Lotte faces nationwide boycott
By Park Si-soo
Civic groups called for a nationwide boycott of products made by retail giant Lotte Group, Monday, to put pressure on the conglomerate to follow state guidelines aimed at helping small stores.
The group’s beverages, alcohol and confectionary products are expected to be pulled from restaurants, bars, and mom-and-pop stores in a protest initiated by two unions representing 2 million self-employed business owners.
The Save Local Stores Alliance and the Voter Citizenship Behavior said their boycott of the products began on Monday and the collective action will continue until Lotte ensures equal fees are imposed on using credit cards at big and small retailers.
On the same day, the Fair Trade Commission (FTC) raided the headquarters of Lotte Mart. Some 16 FTC officials searched sales documents and computer files.
Civic groups are considering staging similar protests against other firms with the same policy. They also called on Lotte to stop opening its discount malls on weekends, as requested by the government in a bid to improve profitability of small retailers amid the prolonged economic downturn.
“We started boycotting Lotte products as the firm ignored our repeated calls (on abolishing its discriminative policy on credit card charges),” the unions said in a joint statement.
“We want this measure to be viewed by the public and Lotte as a move to save the faltering livelihoods of small retailers with no strings attached.” They said more than 600,000 restaurants, bars, and mom-and-pop stores have joined the campaign.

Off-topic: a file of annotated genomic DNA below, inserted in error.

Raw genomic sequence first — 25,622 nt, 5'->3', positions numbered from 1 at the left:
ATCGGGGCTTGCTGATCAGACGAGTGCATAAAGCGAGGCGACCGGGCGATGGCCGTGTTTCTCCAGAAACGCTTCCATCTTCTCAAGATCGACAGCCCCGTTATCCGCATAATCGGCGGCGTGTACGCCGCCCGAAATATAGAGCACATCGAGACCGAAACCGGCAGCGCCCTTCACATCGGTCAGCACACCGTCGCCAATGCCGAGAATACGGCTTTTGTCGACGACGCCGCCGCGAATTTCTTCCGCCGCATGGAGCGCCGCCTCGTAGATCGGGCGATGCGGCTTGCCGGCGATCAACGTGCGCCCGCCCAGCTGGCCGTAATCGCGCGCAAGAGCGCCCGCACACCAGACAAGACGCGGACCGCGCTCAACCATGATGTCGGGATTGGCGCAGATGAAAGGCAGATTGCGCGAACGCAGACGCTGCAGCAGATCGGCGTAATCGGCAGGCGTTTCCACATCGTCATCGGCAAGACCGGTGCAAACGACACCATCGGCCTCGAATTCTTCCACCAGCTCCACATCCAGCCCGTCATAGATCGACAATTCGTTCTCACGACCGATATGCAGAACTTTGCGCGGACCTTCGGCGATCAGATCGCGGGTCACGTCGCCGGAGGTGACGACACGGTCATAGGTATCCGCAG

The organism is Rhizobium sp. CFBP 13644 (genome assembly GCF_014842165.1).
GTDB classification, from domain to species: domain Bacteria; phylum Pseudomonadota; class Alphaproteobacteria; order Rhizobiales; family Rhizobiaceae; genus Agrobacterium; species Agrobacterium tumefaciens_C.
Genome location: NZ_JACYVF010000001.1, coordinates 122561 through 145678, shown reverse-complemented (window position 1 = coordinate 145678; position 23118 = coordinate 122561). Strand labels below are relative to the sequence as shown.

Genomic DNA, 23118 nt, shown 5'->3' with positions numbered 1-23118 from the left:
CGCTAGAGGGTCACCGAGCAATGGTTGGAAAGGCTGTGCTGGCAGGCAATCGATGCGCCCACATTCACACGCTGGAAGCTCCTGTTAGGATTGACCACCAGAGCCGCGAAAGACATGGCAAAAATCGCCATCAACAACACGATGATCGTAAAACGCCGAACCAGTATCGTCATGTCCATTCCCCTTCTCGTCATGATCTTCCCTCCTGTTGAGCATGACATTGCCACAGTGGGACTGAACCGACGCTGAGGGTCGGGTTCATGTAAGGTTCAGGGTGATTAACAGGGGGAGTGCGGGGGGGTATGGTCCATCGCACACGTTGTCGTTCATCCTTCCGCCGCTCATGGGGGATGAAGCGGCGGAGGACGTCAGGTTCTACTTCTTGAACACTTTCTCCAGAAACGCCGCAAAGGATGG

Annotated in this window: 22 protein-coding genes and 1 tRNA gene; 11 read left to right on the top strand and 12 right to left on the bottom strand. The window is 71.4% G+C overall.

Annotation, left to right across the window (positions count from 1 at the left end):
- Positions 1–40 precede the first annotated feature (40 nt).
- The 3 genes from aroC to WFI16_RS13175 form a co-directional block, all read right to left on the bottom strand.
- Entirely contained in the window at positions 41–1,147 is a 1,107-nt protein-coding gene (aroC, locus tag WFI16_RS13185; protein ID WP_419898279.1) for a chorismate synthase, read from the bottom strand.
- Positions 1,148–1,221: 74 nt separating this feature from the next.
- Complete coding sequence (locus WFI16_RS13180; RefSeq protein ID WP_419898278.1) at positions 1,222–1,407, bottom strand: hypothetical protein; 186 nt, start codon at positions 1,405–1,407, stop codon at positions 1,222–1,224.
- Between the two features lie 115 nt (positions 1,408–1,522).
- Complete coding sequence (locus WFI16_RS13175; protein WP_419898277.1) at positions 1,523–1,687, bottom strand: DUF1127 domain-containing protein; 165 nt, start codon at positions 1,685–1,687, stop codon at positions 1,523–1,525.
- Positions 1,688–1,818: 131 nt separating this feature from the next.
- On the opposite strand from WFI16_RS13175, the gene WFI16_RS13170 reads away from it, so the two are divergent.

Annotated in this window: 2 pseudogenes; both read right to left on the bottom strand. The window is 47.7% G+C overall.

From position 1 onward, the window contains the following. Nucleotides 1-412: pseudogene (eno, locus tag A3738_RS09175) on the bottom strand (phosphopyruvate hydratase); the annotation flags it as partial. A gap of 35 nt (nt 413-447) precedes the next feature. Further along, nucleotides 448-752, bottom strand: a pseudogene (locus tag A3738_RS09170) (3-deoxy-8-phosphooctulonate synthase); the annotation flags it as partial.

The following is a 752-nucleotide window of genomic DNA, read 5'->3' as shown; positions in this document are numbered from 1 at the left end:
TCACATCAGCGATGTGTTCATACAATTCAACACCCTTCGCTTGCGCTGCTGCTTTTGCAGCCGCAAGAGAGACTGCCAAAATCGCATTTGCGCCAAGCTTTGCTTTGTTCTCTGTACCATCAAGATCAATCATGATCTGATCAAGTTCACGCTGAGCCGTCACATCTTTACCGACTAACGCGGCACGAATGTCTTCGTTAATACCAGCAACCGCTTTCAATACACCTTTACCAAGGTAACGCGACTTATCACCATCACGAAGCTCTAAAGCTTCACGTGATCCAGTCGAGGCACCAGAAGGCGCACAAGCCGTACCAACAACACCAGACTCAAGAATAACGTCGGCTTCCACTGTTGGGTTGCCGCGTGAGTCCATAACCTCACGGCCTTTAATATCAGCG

A Lotte spokesman said the firm will take a wait-and-see stance on the matter.
“There is nothing we can immediately decide,” he said. “We have played by the rules. Our credit card fees are set within legal limits and our weekend operations are also legitimate.”
Information regarding Lotte’s sales reliance on small outlets was not immediately available, but another official said the boycott, if it continues for a long period, could “pose a threat” to the firm’s bottom line.
This comes two weeks after the Financial Services Commission amended a rule to ban suppliers from imposing higher fees on credit card use at small retailers.
Under the new rules that will take effect in December, shops will pay 1.5 percent of credit card bills in fees regardless of the size of the store. Currently, major suppliers, including Lotte, have imposed charges of 1.8 to 2 percent at small retailers, while at retail giants such as Home plus, E-Mart and Lotte Mart it ranges from 1.5 to 1.7 percent.
Big retailers and discount malls have put pressure on suppliers to keep credit card fees at a low level using their growing market clout. A handful of retail giants and discount malls here dominate major sales channels and have pushed their smaller rivals to the edge.
“A small number of big retailers have occupied more than 50 percent of the country’s retail market, which poses a great threat to the livelihoods of their smaller rivals,” a key union member said. “We want Lotte to change its policy so that big and small retailers can survive in a peaceful manner.”
The protest takes place as the government switches its shared-growth campaign into higher gear. Under the campaign, the government has come up with a variety of ways for co-prosperity between big and small firms.